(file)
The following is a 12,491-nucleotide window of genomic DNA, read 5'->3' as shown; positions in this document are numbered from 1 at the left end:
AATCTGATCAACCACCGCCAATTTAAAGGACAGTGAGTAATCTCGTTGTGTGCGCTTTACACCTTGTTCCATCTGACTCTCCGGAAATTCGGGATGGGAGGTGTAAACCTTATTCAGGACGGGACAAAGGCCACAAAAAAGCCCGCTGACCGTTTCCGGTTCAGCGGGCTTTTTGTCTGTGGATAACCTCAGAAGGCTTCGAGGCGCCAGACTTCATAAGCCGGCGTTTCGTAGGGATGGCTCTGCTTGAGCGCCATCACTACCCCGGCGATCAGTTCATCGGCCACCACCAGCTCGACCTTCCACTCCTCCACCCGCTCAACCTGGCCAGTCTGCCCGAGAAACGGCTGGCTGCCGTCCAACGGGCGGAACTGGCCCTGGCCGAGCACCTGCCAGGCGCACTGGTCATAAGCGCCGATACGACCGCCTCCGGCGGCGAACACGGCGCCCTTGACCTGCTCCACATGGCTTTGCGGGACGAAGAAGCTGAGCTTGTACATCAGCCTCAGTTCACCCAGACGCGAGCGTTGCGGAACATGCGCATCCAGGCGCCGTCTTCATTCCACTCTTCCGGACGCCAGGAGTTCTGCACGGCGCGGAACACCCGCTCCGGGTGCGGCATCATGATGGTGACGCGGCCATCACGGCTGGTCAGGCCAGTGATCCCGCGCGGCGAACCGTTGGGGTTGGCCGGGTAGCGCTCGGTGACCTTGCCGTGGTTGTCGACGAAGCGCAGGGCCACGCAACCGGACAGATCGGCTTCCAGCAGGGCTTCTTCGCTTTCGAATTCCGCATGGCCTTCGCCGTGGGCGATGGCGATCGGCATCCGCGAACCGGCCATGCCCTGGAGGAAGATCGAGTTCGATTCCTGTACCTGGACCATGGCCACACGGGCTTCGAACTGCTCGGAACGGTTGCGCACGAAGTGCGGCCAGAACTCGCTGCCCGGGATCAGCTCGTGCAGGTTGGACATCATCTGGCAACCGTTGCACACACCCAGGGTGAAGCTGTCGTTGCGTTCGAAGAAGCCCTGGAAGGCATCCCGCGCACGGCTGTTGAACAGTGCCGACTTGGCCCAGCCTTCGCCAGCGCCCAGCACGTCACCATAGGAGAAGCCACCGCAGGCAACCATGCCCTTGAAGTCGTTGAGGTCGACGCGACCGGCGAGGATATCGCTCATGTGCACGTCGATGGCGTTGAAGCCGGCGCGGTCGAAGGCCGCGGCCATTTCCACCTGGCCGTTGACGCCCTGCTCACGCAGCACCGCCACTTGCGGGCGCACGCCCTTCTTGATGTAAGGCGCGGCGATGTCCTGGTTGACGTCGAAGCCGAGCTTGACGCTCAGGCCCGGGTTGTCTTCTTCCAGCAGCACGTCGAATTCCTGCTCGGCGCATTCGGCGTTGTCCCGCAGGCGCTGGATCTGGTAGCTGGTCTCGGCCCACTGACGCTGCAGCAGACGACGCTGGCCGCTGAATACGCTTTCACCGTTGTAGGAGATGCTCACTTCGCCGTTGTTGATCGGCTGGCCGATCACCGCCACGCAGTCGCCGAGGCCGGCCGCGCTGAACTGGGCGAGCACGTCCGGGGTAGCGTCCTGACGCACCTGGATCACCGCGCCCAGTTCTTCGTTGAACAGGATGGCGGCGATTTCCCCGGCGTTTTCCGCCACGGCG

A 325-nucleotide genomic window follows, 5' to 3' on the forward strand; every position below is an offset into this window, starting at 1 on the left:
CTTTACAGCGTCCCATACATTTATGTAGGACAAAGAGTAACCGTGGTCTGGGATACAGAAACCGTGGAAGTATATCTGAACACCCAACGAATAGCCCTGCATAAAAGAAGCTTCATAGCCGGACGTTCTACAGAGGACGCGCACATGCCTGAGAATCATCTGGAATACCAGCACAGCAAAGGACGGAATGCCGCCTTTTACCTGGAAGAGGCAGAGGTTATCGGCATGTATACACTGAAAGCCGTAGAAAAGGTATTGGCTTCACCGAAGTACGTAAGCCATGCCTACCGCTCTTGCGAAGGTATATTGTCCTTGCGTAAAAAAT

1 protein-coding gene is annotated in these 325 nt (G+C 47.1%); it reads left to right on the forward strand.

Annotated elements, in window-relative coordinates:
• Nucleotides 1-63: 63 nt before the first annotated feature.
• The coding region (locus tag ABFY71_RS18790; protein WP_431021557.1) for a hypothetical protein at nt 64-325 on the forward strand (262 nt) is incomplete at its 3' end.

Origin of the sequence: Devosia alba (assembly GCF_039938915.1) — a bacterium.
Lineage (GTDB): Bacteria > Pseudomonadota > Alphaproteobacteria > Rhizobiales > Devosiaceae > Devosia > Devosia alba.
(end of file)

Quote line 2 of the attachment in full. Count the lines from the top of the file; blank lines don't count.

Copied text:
AATCTGATCAACCACCGCCAATTTAAAGGACAGTGAGTAATCTCGTTGTGTGCGCTTTACACCTTGTTCCATCTGACTCTCCGGAAATTCGGGATGGGAGGTGTAAACCTTATTCAGGACGGGACAAAGGCCACAAAAAAGCCCGCTGACCGTTTCCGGTTCAGCGGGCTTTTTGTCTGTGGATAACCTCAGAAGGCTTCGAGGCGCCAGACTTCATAAGCCGGCGTTTCGTAGGGATGGCTCTGCTTGAGCGCCATCACTACCCCGGCGATCAGTTCATCGGCCACCACCAGCTCGACCTTCCACTCCTCCACCCGCTCAACCTGGCCAGTCTGCCCGAGAAACGGCTGGCTGCCGTCCAACGGGCGGAACTGGCCCTGGCCGAGCACCTGCCAGGCGCACTGGTCATAAGCGCCGATACGACCGCCTCCGGCGGCGAACACGGCGCCCTTGACCTGCTCCACATGGCTTTGCGGGACGAAGAAGCTGAGCTTGTACATCAGCCTCAGTTCACCCAGACGCGAGCGTTGCGGAACATGCGCATCCAGGCGCCGTCTTCATTCCACTCTTCCGGACGCCAGGAGTTCTGCACGGCGCGGAACACCCGCTCCGGGTGCGGCATCATGATGGTGACGCGGCCATCACGGCTGGTCAGGCCAGTGATCCCGCGCGGCGAACCGTTGGGGTTGGCCGGGTAGCGCTCGGTGACCTTGCCGTGGTTGTCGACGAAGCGCAGGGCCACGCAACCGGACAGATCGGCTTCCAGCAGGGCTTCTTCGCTTTCGAATTCCGCATGGCCTTCGCCGTGGGCGATGGCGATCGGCATCCGCGAACCGGCCATGCCCTGGAGGAAGATCGAGTTCGATTCCTGTACCTGGACCATGGCCACACGGGCTTCGAACTGCTCGGAACGGTTGCGCACGAAGTGCGGCCAGAACTCGCTGCCCGGGATCAGCTCGTGCAGGTTGGACATCATCTGGCAACCGTTGCACACACCCAGGGTGAAGCTGTCGTTGCGTTCGAAGAAGCCCTGGAAGGCATCCCGCGCACGGCTGTTGAACAGTGCCGACTTGGCCCAGCCTTCGCCAGCGCCCAGCACGTCACCATAGGAGAAGCCACCGCAGGCAACCATGCCCTTGAAGTCGTTGAGGTCGACGCGACCGGCGAGGATATCGCTCATGTGCACGTCGATGGCGTTGAAGCCGGCGCGGTCGAAGGCCGCGGCCATTTCCACCTGGCCGTTGACGCCCTGCTCACGCAGCACCGCCACTTGCGGGCGCACGCCCTTCTTGATGTAAGGCGCGGCGATGTCCTGGTTGACGTCGAAGCCGAGCTTGACGCTCAGGCCCGGGTTGTCTTCTTCCAGCAGCACGTCGAATTCCTGCTCGGCGCATTCGGCGTTGTCCCGCAGGCGCTGGATCTGGTAGCTGGTCTCGGCCCACTGACGCTGCAGCAGACGACGCTGGCCGCTGAATACGCTTTCACCGTTGTAGGAGATGCTCACTTCGCCGTTGTTGATCGGCTGGCCGATCACCGCCACGCAGTCGCCGAGGCCGGCCGCGCTGAACTGGGCGAGCACGTCCGGGGTAGCGTCCTGACGCACCTGGATCACCGCGCCCAGTTCTTCGTTGAACAGGATGGCGGCGATTTCCCCGGCGTTTTCCGCCACGGCG